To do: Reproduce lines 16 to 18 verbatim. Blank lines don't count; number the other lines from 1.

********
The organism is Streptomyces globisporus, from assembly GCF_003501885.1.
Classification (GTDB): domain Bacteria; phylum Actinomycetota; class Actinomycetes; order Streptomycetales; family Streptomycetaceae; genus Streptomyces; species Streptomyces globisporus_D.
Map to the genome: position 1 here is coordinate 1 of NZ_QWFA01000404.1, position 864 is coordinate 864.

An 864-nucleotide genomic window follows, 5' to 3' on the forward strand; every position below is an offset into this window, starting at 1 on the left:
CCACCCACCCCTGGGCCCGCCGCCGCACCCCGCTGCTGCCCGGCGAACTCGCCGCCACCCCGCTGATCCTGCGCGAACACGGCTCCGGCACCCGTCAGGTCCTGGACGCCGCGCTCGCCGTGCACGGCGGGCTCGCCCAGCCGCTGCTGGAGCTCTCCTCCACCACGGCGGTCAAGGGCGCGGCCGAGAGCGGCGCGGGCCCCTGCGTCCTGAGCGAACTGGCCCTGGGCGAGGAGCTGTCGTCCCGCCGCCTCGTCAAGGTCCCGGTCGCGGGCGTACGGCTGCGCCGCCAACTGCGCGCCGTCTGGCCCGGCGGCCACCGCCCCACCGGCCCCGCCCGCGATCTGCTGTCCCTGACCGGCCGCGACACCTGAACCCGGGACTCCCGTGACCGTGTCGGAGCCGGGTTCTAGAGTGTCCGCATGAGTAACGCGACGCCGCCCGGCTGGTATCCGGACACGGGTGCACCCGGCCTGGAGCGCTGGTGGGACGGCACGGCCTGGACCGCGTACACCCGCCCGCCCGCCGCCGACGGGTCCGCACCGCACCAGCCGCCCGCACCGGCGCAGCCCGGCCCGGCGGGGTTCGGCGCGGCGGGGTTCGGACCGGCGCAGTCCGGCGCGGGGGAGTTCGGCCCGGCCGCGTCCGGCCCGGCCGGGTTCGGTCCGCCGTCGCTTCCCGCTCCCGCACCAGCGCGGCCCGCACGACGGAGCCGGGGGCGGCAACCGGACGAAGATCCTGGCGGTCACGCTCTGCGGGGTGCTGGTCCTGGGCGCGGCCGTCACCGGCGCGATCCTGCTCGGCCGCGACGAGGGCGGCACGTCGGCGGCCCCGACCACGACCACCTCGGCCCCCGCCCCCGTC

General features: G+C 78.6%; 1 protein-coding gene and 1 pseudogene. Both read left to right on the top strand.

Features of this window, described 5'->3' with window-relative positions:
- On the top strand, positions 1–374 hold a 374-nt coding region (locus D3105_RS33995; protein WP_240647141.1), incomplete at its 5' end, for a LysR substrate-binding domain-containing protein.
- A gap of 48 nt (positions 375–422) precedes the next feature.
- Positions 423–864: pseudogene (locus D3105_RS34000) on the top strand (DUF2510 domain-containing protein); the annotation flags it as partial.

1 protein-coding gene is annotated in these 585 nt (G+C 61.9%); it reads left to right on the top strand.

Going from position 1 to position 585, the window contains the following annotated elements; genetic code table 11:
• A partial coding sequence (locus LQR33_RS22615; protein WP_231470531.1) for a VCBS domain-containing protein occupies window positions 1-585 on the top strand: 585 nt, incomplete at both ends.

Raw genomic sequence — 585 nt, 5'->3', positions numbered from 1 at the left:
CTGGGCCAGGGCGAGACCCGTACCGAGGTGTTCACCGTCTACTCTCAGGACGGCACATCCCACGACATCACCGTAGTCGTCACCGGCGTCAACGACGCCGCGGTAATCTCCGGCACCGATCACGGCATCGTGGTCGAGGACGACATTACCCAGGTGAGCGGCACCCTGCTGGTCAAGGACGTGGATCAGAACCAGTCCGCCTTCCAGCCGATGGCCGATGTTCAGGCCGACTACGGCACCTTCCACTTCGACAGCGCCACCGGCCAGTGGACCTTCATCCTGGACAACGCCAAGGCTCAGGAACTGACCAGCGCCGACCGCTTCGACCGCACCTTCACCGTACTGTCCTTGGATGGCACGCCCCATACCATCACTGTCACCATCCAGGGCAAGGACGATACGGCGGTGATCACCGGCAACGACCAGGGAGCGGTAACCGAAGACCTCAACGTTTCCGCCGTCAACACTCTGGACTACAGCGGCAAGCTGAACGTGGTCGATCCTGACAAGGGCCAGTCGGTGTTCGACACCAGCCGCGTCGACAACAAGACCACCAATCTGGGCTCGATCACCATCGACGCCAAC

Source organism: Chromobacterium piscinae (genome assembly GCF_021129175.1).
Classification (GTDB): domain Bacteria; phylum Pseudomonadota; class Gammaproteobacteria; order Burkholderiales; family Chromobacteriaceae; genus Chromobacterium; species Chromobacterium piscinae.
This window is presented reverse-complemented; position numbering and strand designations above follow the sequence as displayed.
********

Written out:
Source organism: Chromobacterium piscinae (genome assembly GCF_021129175.1).
Classification (GTDB): domain Bacteria; phylum Pseudomonadota; class Gammaproteobacteria; order Burkholderiales; family Chromobacteriaceae; genus Chromobacterium; species Chromobacterium piscinae.
This window is presented reverse-complemented; position numbering and strand designations above follow the sequence as displayed.